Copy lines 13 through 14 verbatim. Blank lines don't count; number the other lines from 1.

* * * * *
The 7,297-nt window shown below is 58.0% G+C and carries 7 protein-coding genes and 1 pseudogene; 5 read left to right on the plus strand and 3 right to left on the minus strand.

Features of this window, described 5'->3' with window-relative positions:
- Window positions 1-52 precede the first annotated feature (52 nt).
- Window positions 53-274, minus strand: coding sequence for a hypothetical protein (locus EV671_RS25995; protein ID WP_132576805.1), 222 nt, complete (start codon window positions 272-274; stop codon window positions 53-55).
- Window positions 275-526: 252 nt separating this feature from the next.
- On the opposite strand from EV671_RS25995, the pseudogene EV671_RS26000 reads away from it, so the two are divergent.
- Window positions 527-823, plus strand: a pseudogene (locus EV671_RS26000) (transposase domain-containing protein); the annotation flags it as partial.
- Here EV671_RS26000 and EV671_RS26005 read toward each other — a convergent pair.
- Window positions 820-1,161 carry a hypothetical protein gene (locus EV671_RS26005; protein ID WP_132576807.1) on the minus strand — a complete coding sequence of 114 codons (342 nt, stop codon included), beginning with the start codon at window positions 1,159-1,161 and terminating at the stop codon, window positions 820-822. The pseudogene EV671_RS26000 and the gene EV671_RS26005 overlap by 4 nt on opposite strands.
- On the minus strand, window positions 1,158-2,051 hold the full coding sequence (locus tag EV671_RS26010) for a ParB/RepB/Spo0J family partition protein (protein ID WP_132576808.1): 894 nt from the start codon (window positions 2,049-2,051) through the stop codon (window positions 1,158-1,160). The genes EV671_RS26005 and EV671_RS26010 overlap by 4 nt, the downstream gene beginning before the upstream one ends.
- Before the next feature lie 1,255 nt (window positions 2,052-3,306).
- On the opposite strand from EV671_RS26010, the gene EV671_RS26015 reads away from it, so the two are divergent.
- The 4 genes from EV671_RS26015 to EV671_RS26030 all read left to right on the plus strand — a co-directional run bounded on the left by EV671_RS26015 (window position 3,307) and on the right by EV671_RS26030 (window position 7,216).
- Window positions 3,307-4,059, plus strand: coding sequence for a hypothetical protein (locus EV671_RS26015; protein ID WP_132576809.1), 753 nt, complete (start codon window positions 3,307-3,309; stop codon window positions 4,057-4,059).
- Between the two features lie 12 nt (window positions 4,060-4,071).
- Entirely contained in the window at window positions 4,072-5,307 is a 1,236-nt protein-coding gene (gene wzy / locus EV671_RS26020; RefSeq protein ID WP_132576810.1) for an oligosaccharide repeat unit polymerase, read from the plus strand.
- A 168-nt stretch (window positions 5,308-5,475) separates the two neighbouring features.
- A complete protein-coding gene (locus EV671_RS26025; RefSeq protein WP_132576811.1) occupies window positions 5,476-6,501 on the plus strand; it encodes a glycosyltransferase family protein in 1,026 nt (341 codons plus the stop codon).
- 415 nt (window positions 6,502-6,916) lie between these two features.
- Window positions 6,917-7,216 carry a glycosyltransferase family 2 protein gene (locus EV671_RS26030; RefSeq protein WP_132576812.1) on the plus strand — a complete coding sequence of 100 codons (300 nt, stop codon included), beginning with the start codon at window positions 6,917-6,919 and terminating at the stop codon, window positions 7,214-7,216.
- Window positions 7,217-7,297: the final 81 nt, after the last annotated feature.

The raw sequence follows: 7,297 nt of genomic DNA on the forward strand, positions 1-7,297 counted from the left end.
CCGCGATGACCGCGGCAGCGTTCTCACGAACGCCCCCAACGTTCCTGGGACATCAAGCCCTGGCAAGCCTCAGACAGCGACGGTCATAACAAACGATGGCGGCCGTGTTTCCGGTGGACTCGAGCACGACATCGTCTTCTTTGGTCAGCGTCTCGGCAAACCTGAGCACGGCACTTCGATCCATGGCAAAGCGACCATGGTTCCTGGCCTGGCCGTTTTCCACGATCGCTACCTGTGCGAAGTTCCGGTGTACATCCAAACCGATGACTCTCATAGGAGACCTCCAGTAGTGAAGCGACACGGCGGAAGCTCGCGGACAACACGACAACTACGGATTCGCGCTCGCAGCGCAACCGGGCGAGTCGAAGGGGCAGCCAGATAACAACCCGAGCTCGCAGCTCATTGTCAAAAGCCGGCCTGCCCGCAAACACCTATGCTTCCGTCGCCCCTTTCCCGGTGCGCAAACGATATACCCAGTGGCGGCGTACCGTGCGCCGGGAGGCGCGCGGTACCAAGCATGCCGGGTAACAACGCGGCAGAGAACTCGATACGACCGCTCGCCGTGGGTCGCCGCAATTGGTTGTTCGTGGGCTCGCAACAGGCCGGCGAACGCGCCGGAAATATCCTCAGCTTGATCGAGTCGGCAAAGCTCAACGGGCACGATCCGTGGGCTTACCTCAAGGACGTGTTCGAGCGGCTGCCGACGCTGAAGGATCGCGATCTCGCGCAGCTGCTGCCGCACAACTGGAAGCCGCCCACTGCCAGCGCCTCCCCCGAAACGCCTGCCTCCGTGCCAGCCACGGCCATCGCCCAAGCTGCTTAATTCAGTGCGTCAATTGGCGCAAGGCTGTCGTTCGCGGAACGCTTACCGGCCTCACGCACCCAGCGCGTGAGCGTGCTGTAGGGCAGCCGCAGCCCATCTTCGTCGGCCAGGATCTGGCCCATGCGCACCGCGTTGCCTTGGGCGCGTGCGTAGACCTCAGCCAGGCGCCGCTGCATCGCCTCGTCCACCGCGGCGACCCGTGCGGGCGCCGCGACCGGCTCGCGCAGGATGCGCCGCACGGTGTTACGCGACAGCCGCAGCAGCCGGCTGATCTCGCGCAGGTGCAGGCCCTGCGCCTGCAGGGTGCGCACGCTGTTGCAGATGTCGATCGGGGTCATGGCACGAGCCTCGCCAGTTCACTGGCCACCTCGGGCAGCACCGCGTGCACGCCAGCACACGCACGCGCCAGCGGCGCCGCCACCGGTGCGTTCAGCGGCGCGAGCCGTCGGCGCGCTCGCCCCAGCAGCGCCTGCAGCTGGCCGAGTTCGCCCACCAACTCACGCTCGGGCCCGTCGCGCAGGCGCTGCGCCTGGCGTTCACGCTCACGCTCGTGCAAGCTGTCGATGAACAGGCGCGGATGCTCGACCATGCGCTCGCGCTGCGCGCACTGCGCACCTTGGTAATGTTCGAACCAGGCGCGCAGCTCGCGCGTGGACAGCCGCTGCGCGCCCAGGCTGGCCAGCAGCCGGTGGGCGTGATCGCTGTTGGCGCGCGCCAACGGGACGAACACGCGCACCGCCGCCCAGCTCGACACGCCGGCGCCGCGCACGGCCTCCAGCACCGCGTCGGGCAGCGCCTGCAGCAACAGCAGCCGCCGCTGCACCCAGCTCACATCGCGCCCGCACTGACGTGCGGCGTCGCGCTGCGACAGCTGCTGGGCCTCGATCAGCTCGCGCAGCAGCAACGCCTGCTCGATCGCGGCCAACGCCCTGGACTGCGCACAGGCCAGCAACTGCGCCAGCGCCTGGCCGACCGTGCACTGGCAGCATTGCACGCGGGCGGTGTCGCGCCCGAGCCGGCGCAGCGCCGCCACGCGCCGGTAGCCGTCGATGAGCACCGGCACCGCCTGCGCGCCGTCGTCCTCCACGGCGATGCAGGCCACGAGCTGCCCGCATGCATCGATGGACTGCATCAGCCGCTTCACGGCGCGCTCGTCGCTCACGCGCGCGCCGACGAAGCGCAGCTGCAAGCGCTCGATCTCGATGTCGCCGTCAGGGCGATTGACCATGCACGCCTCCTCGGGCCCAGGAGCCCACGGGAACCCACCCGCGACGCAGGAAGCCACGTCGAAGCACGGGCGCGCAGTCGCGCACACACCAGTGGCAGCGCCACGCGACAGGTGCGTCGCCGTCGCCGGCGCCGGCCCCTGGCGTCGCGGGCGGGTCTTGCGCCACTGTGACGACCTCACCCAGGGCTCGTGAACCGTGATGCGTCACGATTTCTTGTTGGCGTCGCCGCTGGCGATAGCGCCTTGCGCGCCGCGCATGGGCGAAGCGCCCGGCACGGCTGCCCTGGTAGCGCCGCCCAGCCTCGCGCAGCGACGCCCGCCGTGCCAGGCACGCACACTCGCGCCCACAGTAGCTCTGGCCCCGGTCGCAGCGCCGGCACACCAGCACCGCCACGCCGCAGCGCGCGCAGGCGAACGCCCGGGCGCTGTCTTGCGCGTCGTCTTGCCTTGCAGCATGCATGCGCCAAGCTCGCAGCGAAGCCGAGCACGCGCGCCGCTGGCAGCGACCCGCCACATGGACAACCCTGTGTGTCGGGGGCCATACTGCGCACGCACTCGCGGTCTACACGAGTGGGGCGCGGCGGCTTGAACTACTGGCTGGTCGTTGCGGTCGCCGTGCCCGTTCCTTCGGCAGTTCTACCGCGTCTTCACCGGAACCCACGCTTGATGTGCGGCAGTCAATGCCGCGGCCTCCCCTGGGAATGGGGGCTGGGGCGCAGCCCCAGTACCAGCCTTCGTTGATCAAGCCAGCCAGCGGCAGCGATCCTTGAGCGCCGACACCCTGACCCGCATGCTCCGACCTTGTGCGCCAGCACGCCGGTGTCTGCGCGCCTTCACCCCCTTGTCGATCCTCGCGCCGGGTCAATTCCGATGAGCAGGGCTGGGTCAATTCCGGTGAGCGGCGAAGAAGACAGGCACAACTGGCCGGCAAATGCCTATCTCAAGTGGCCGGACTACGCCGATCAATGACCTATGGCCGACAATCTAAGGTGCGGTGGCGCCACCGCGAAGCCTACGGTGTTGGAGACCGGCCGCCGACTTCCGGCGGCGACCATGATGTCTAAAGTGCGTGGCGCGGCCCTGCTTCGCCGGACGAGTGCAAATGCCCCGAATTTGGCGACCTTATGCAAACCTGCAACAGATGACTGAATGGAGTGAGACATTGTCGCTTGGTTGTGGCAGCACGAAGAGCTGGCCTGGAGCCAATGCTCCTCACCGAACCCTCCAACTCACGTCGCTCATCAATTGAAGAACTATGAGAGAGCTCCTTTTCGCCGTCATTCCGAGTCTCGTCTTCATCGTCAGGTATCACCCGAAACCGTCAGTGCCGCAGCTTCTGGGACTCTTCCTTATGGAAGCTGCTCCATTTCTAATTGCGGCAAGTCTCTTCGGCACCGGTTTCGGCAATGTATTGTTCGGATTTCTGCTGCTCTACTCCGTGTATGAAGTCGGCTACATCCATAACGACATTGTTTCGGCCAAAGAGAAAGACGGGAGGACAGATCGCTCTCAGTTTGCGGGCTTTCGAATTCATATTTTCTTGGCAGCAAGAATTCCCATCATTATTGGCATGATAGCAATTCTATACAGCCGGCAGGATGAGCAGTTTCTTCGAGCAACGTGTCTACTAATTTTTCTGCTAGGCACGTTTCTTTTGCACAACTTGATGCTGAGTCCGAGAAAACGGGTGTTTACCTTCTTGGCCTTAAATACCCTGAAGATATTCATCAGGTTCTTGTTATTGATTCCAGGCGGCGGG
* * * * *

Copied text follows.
- The 4 genes from EV671_RS26015 to EV671_RS26030 all read left to right on the plus strand — a co-directional run bounded on the left by EV671_RS26015 (window position 3,307) and on the right by EV671_RS26030 (window position 7,216).
- Window positions 3,307-4,059, plus strand: coding sequence for a hypothetical protein (locus EV671_RS26015; protein ID WP_132576809.1), 753 nt, complete (start codon window positions 3,307-3,309; stop codon window positions 4,057-4,059).